Censorship, Fact-Checking, and The President


Censorship is the suppression of speech, public communication, or other information, on the basis that such material is considered objectionable, harmful, sensitive, or “inconvenient” (according to Wikipedia). It is a concept that is often demonized and trumpeted at the same time. If you use the word, people will decry what you are doing, but if you claim you are protecting some group, you are less likely to see as much backlash. There are also many times people claim censorship when that is very much not what has happened. So how do we know what is and isn’t censorship?

Well, there is an issue of interpretation involved. There are those who would call it censorship when someone has been de-platformed. Does that technically fit into the definition? In a way yes. But a private institution certainly has the right to refuse to publish or approve dispersal of views that could be dangerous or harmful. This can also get into the Paradox of Tolerance which states that “if a society is tolerant without limit, its ability to be tolerant is eventually seized or destroyed by the intolerant.” 

President Trump has been feuding with Twitter off and on over this past year saying they have censored him. Most recently, they labeled a tweet of his comparing Covid to the Flu as misleading, but did not take it down. Facebook took it down. This move has once again drawn the ire of the President, bringing him back to wanting to repeal section 230 of the Communications Decency Act of 1996.

This is not, however, a new thing. Twitter fact checked one of Trump’s tweets early this year, adding a link to accurate information below it, and flagged another one as inciting violence this summer, limiting it’s view. However, they have not deleted any of these tweets. Usually claiming that, as a public figure, Trump’s posts are newsworthy, they remain visible, simply limited or fact checked. Somehow, though, Trump and his supporters are calling this censorship.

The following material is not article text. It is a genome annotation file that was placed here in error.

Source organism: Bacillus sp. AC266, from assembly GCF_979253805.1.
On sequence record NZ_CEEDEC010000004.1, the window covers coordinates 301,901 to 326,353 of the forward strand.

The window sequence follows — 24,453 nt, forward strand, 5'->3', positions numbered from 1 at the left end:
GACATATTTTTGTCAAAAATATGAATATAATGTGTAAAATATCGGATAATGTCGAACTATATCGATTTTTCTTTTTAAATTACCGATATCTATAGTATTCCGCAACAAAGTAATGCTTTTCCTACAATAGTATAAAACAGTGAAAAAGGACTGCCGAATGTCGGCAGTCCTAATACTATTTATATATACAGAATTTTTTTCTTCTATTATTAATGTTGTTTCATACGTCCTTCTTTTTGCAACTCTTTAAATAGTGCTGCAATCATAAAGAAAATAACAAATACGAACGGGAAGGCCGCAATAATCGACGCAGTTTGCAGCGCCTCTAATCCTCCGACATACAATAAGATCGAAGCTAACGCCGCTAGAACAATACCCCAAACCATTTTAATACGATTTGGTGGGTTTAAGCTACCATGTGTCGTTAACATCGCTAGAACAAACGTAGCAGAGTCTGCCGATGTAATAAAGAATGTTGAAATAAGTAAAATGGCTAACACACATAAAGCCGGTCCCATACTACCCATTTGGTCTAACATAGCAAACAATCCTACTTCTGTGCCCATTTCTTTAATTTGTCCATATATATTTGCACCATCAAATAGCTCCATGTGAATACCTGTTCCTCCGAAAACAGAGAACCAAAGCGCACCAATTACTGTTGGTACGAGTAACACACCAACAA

trump censored

The question of whether or not this actually counts as censorship depends on how technical you want to get in reading the definition we started with. Adding a fact check, certainly not censorship. Correcting false information is something happening all over Facebook and Twitter more and more often in the last few years as it has become increasingly difficult to parse true information from false as articles and memes are shared throughout social media. Having true and factual information easily available, and correcting false information is certainly important to have a functioning society and a functioning democracy. It has also become extremely important over the past year with the plethora of information about Covid that spreads quicker than the disease itself. Accurate information becomes a public health issue.

So what about the “public interest notice” placed on the other tweets? Well, considering anyone else would have had those tweets removed for violating Twitter policies, one could argue the special position Trump holds has shielded him from consequences. It seems a notice and limiting the spread of false information of something that could incite violence is a fairly reasonable move for Twitter to take. Could censorship still stand as an argument? Possibly, but it would be an argument on shaky ground.

Conservatives have been decrying censorship from social media sites for years now. Really finding the truth of such claims seems to be impossible, as it would require a very deep dive into the kind of information inaccessible to even the government. For the most part, some of those claims may find some validity in the technical definition of what censorship is, but they likely won’t find much in the way of legal ground to stand on. After all, these are still considered private companies that have rules and guidelines of their own that they can enforce. After all, the First Amendment and the concept of free speech is about the government limiting your speech, not a private company.

So, next time you hear someone crying censorship over their social media posts, maybe take a second look. Is the post still up? Were they just being fact checked? Did they violate the rules of the website? It could be valid to call it censorship, or it could be questionable. It could lead you to question the ethics of the website rules and ask what counts and a public forum these days and wonder how all of it fits into the Paradox of Tolerance. But we will leave those deeper questions to other forums.

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